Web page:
Centenarians (folks who reach 100 or older) cite exercise, social connections and a full-night’s sleep as keys to a longer life.
New research looks at centenarians and baby boomers, asking the former about the “secrets of aging success” and evaluating whether the latter are taking the necessary steps to celebrate their 100th birthday.
According to the U.S. Census Bureau, the U.S. had around 72,000 centenarians as of late 2010. By the year 2050, that number – with the aging of the baby-boom generation – is expected to reach more than 600,000. That's a lot of 100 year old people! Meanwhile, an estimated 10,000 boomers each and every day – for the next decade – will turn 65. We are proud to have many of our medical alert customers who have made the 100-year mark - we are grateful for you every single day!
- Stay Connected. Large majorities of both centenarians and boomers (89%) say they talk to or communicate with a friend or family member almost every day.
- Laugh. Nearly as many centenarians (80%) as boomers (87%) admit to laughing or giggling nearly every day.
- Eat Right, Pray, Exercise. More than 80% of centenarians say they eat nutritiously balanced meals almost daily compared to 68% of boomers. Similar number of folks say they pray, meditate or engage in some type of “spiritual” activity (67% centenarians, 60% boomers), and more than half of each group claims to exercise almost every day (51% centenarians, 59% boomers). According to a Danish study of Centenarians, your odds of hitting 100 increase by eating lots of fruits and veggies (adds five years), working out five days a week (adds two to four years), and reducing on stress (may add up to six years)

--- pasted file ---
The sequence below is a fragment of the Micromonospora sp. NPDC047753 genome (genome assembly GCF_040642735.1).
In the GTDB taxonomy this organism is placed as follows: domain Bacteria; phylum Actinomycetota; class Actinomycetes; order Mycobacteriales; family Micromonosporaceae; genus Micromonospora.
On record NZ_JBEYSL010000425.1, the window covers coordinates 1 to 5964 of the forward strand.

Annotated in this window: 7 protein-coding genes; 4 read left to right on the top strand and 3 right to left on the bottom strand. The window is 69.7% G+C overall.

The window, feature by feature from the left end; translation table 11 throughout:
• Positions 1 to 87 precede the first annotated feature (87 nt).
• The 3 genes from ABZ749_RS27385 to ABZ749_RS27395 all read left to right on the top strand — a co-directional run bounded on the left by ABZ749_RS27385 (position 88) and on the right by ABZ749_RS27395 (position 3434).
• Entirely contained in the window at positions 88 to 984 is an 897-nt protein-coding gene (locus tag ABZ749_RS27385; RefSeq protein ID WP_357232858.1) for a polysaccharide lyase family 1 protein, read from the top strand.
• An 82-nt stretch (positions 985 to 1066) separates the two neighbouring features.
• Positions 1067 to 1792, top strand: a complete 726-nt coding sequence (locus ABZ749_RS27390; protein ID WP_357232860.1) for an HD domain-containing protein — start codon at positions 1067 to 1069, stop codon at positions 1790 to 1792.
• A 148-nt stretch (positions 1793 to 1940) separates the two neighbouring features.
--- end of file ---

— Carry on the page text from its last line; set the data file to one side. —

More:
- Get Some Sleep. Sleep deprivation is a habit belonging to boomers. A mere 38% get eight hours or more of sleep daily compared to more than 70% of centenarians. Try to get your 7 to 8 hours a night to the repair of many cells in the body, and potentially add two years to your lifespan.
- Relax. While 76% of boomers say they work at their job or hobby almost every day, only 16% of centenarians say they still do.
- Stay Physically Fit. Asked which is the most important to maintain as one ages—mental, physical or emotional health—boomers (50%) and centenarians (40%) alike choose physical health. Similarly, both say that physical health is the most difficult to maintain as they age (74% boomers, 59% centenarians).If you stay active and keep your weight in a healthy range for your gender, age, and height, it keeps your organs healthy, there's less need for medication, and it will enable you to maintain a healthy lifestyle. Most health problems in America can be correlated to lifestyle. The healthier you are, the better you feel. The better you feel, the longer you live.
- Stay Mentally Fit. The two generations take similar approaches to keeping their minds healthy. The top mention is communicating regularly with friends, family and community members (88% boomers, 82% centenarians), followed by reading (87% boomers, 66% centenarians), and exercising or staying physically active (74% boomers, 65% centenarians). Working on crossword or other word puzzles is less common among centenarians (35%) than boomers (51%). Your brain needs to be challenged and will build new connections when you stretch your brain to solve problems or think of new solutions to challenges. Thoughtful, deep, and meaningful processing are key ingredients to building brain health.
Flossing. And as a surprising added tip, it seems like flossing your teeth is critical. A 2008 New York University study showed that daily flossing reduced the amount of gum-disease-causing bacteria in the mouth. This bacteria is thought to enter the bloodstream and trigger inflammation in the arteries, a major risk factor for heart disease. Other research has shown that those who have high amounts of bacteria in their mouth are more likely to have thickening in their arteries, another sign of heart disease.